A significant milestone in the legislative process of the AI Act has been reached with the vote of the European Parliament (EP) on June 14, 2023. The text now enters a new phase, during which all three EU institutions (the Council of the EU (Council), the EU Commission (EC), and the EP) will work towards an agreement on the final text.
The fast-moving developments and growth of AI have garnered significant political pressure, pushing the EU institutions to finalize the text. Spain, which will assume the presidency of the Council as of July 1, 2023, has stated that finishing the AI Act will be a top priority on its agenda. This alert summarizes the key changes proposed by the EP and what to expect next.
The legislative process to pass the AI Act started more than two years ago when the EC published its proposal (the “draft AI Act”) in April 2021. The EC adopted a horizontal, cross-sector, and risk-based approach to regulating AI. On December 6, 2022, the Council finalized its proposed amendments to the draft AI Act and followed a more business-friendly approach to regulating AI than the EC’s proposal. In contrast, The EP has now taken a strict, if not overly cautious, approach, proposing a number of significant amendments and additional obligations.
5 Key Changes Proposed by the EP
- Introduction of general principles applicable to all AI systems. The EP introduces a new set of six high-level general principles applicable to all AI Systems. The general principles include 1) human agency and oversight, 2) technical robustness and safety, 3) privacy and data governance, 4) transparency, 5) diversity, nondiscrimination and fairness, and 6) social and environmental well-being. The precise legal consequences of the general principles remain, however, ambiguous.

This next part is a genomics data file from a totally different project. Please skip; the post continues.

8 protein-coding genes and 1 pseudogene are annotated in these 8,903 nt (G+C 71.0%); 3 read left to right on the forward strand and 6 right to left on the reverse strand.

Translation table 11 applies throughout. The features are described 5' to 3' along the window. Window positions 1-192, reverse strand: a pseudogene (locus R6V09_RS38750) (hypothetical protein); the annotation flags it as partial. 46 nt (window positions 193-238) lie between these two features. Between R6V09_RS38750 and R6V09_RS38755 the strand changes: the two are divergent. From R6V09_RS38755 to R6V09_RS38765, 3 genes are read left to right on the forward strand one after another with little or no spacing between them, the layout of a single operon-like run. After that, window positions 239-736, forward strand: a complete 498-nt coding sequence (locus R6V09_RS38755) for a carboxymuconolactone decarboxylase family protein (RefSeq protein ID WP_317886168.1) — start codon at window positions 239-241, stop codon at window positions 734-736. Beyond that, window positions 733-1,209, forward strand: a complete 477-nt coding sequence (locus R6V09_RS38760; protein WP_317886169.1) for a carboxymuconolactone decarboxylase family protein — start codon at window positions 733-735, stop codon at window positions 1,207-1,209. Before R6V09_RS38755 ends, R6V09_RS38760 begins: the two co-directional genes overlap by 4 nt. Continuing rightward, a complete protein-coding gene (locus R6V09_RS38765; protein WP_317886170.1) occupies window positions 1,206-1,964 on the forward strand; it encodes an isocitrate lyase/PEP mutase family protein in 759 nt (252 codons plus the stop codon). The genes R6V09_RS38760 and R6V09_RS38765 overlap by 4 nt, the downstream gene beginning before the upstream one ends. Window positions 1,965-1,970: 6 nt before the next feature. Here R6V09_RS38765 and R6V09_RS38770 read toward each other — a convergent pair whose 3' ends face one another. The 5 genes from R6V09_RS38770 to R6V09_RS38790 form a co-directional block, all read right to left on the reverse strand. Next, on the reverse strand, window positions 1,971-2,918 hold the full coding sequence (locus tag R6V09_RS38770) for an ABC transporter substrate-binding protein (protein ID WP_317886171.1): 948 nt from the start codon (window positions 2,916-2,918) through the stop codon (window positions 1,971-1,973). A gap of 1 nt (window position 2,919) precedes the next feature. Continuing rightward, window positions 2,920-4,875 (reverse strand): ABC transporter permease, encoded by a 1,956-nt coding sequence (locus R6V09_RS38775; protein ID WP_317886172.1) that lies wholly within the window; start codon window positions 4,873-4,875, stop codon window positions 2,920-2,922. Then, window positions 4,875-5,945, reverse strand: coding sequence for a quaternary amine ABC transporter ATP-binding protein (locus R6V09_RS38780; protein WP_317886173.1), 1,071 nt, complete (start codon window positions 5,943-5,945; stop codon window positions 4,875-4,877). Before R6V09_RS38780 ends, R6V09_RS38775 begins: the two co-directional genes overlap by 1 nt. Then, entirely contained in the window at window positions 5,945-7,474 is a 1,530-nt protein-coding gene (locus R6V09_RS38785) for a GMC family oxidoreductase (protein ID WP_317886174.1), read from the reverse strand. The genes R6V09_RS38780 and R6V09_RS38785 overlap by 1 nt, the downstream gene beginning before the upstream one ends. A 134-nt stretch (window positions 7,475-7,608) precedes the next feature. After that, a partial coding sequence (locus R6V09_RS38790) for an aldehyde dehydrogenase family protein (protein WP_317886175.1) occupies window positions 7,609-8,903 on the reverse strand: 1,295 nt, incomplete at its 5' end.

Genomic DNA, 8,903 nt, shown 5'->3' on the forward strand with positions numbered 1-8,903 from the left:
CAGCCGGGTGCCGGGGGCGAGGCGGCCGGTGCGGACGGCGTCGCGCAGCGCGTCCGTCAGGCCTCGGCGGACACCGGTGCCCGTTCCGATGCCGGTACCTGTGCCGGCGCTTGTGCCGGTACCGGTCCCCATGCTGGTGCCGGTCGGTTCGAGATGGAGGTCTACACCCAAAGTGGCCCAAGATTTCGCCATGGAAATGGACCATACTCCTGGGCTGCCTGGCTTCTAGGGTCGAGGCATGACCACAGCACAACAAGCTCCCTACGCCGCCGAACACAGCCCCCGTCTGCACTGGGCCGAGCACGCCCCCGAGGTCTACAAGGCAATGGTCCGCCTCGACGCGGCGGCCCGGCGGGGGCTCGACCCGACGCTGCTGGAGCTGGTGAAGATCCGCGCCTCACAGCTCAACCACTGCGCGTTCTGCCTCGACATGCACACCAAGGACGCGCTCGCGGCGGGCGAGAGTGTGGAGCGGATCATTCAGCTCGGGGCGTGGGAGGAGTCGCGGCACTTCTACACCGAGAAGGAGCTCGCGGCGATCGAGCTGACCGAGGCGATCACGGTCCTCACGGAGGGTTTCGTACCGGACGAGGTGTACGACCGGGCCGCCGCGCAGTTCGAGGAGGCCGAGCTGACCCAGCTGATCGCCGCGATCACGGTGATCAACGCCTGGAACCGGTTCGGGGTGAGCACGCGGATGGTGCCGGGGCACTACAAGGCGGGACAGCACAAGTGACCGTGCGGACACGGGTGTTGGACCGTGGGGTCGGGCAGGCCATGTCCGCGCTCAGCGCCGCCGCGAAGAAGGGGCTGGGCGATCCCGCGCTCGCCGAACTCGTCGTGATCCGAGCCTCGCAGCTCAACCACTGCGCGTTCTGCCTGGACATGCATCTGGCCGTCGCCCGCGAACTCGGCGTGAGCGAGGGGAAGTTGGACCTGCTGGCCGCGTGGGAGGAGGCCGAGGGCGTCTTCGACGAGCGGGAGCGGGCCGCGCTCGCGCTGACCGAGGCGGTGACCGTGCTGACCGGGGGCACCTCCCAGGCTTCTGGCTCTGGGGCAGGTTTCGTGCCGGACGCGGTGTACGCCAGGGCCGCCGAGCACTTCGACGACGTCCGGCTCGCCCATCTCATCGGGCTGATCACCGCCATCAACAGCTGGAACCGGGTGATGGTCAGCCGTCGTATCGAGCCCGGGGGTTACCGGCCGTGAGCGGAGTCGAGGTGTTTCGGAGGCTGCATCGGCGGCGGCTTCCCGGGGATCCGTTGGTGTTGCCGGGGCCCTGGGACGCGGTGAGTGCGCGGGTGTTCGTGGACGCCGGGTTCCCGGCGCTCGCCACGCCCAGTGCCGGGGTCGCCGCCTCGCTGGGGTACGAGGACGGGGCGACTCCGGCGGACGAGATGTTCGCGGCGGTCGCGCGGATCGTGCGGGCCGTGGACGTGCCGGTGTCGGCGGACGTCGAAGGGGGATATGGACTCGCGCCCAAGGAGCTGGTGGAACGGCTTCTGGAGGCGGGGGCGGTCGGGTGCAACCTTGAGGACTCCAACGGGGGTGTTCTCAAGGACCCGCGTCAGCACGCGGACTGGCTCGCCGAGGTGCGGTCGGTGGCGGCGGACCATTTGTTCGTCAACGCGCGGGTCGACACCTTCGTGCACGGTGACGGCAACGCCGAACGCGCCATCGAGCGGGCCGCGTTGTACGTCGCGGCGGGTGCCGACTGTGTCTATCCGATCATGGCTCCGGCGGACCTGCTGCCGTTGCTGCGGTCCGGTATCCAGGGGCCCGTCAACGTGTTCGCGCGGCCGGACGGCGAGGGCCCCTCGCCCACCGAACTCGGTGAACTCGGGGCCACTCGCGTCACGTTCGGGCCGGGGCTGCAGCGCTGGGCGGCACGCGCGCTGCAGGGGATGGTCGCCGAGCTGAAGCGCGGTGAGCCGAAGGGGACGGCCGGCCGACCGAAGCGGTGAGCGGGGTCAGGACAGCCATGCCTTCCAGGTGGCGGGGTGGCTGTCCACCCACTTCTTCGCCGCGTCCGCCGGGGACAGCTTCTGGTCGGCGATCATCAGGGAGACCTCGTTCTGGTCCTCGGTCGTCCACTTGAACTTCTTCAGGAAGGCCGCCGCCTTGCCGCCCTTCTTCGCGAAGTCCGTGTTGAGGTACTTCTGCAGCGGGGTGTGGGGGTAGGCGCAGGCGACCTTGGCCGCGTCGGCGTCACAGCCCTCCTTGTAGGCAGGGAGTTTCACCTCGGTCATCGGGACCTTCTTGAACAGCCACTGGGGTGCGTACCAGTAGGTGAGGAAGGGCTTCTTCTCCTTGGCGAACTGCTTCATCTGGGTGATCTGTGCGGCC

- Expanded list of prohibited AI practices. The EP’s position significantly expands the list of prohibited AI practices to include, for example, a ban of predictive policing, a ban of the creation or expansion of facial recognition databases through the untargeted scraping of facial images from the internet or CCTV footage, and a ban of emotion recognition systems in particular areas (such as in law enforcement, the workplace, and educational institutions). In doing so, the EP has closely followed the joint opinion published by the European Data Protection Board (EDPB) and the European Data Protection Supervisor (EDPS) in 2021, in which they called for a substantial expansion of the list of prohibited AI practices.
- Expanded list of high-risk AI systems. The EP also significantly broadened the scope of AI Systems to be potentially designated as high-risk AI systems by the EC (listed in Annex III of the draft AI Act). It will now cover AI systems “where these pose a significant risk of harm to health and safety, or an adverse impact on fundamental rights, to the environment, or to democracy and the rule of law” when that risk is “equivalent to or greater than the risk of harm or of adverse impact posed by the high-risk AI systems already referred” to in said Annex.